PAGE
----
Facebook LinkedIn Email Pinterest Twitter Instagram YouTube Icon Navigation Search Icon Main Search Icon Video Play Icon Plus Icon Minus Icon Check Icon Print Icon Note Icon Heart Icon Filled Heart Icon Single Arrow Icon Double Arrow Icon Hamburger Icon TV Icon Close Icon Sorted Hamburger/Search Icon

Choosing and Using Vanilla Beans

Fine Cooking Issue 41
Photos: Scott Phillips
Save to Recipe Box
Add Private Note
Saved Add to List

    Add to List

Add Recipe Note

If you want the purest, most intense vanilla flavor in your recipes, use whole vanilla beans rather than extract. The best-quality beans come from Mexico, Madagascar, and Indonesia.

If you have a choice at the market, choose beans that are plump and pliable. Squeeze the beans, if possible, to feel that they are dense, somewhat squishy and not at all brittle. Also give them a sniff if you can; the fragrance should be heady and unmistakably vanilla. Sometimes vanilla beans are speckled with a pale, whitish dust. This is simply crystallized vanillin—the substance that gives them their flavor—and is nothing to worry about. According to Penzeys Spices, the longer the bean, the better the flavor. Since fresh beans lose flavor and fragrance as they dry out, buy only what you need and shop at a market with good turnover.

Store vanilla beans in an airtight container in a cool, dark space along with your other spices. The small glass cylinders that some beans come in are ideal for storage, but a zip-top bag or an empty spice jar can work, too. (Fold the bean in half to store; if it’s too brittle to fold, it’s old.) Properly stored, vanilla beans will keep for two to three months.

The deepest vanilla flavor is found in the seeds—the dark, sticky pulp inside the bean. To extract the seeds, set the bean on a flat surface and follow the directions in the photos at right. Once you’ve extracted the seeds, there are a few ways to use them (and the scraped pod):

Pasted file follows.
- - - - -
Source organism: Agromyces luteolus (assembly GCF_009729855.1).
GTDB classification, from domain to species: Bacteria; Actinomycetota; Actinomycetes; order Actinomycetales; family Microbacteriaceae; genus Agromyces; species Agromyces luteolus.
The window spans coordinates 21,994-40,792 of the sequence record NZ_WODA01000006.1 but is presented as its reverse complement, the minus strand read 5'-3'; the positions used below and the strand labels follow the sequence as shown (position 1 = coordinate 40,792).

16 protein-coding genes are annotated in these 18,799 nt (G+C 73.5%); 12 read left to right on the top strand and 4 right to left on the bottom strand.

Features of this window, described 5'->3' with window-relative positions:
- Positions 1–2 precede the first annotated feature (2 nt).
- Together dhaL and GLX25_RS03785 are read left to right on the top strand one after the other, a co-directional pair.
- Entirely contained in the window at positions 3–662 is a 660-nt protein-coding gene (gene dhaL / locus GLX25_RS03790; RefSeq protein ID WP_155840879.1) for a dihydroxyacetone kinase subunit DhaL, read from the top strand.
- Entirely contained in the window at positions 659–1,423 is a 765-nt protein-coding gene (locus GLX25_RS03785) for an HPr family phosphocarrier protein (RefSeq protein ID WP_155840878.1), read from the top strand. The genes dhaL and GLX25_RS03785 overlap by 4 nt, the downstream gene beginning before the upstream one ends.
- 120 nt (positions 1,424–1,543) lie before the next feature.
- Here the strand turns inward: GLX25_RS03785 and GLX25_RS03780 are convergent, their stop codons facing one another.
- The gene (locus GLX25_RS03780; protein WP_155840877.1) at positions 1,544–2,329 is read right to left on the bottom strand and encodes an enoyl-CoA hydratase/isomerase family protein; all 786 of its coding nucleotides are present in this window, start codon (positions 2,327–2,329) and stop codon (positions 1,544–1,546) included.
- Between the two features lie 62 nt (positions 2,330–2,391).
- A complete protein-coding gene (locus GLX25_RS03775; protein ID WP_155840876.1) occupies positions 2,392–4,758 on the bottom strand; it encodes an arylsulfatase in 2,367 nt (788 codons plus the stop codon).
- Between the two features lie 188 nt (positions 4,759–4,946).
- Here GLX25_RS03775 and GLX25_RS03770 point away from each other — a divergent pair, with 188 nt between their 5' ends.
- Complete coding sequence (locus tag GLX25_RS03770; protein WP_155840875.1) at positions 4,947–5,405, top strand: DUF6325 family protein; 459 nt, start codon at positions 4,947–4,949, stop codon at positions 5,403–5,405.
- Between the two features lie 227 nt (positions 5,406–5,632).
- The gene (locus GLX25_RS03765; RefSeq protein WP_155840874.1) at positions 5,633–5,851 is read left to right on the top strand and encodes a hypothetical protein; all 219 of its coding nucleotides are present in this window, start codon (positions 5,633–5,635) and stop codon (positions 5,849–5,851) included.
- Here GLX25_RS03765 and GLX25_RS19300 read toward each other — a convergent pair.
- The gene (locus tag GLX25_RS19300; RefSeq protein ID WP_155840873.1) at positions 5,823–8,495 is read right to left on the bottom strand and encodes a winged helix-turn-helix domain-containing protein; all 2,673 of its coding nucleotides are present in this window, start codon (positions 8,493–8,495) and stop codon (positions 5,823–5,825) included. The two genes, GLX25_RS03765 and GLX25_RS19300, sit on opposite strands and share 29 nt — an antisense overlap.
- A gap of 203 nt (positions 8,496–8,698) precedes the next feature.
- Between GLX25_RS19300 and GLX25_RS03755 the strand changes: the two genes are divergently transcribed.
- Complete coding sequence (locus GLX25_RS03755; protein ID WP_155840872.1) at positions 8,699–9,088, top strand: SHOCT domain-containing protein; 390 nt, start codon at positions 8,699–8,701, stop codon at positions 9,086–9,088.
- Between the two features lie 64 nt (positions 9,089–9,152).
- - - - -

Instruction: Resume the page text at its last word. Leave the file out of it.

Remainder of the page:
• Infuse a liquid with the bean and seeds. Drop the seeds and the scraped pod into warm liquid, such as scalded milk or cream, and leave them to infuse for at least 30 minutes and up to an hour. Strain the pod from the liquid (the tiny specks of vanilla seeds will remain). Use the flavored liquid for your recipe.
• Alternatively, add the scraped seeds directly to a batter. For example, add the seeds to the butter and sugar before creaming when making cookies.
• Add a small piece of a split bean (no need to scrape first) to a savory stew at the beginning of cooking. This is especially good in rich shellfish dishes or highly spiced meat dishes.

It’s hard to give an exact conversion for replacing vanilla extract with vanilla bean in a recipe because beans vary in intensity. As a guideline, however, a 2-inch piece of vanilla bean (halved and scraped) equals about 1 teaspoon of pure vanilla extract.

Holding the bean flat with one hand, use a paring knife to split it in half lengthwise.
Use the dull side of the paring knife’s blade to scrape the dark, moist pulp from the bean.


Leave a Comment


Leave A Comment

Your email address will not be published.


View All


Follow Fine Cooking on your favorite social networks

We hope you’ve enjoyed your free articles. To keep reading, subscribe today.

Get the print magazine, 25 years of back issues online, over 7,000 recipes, and more.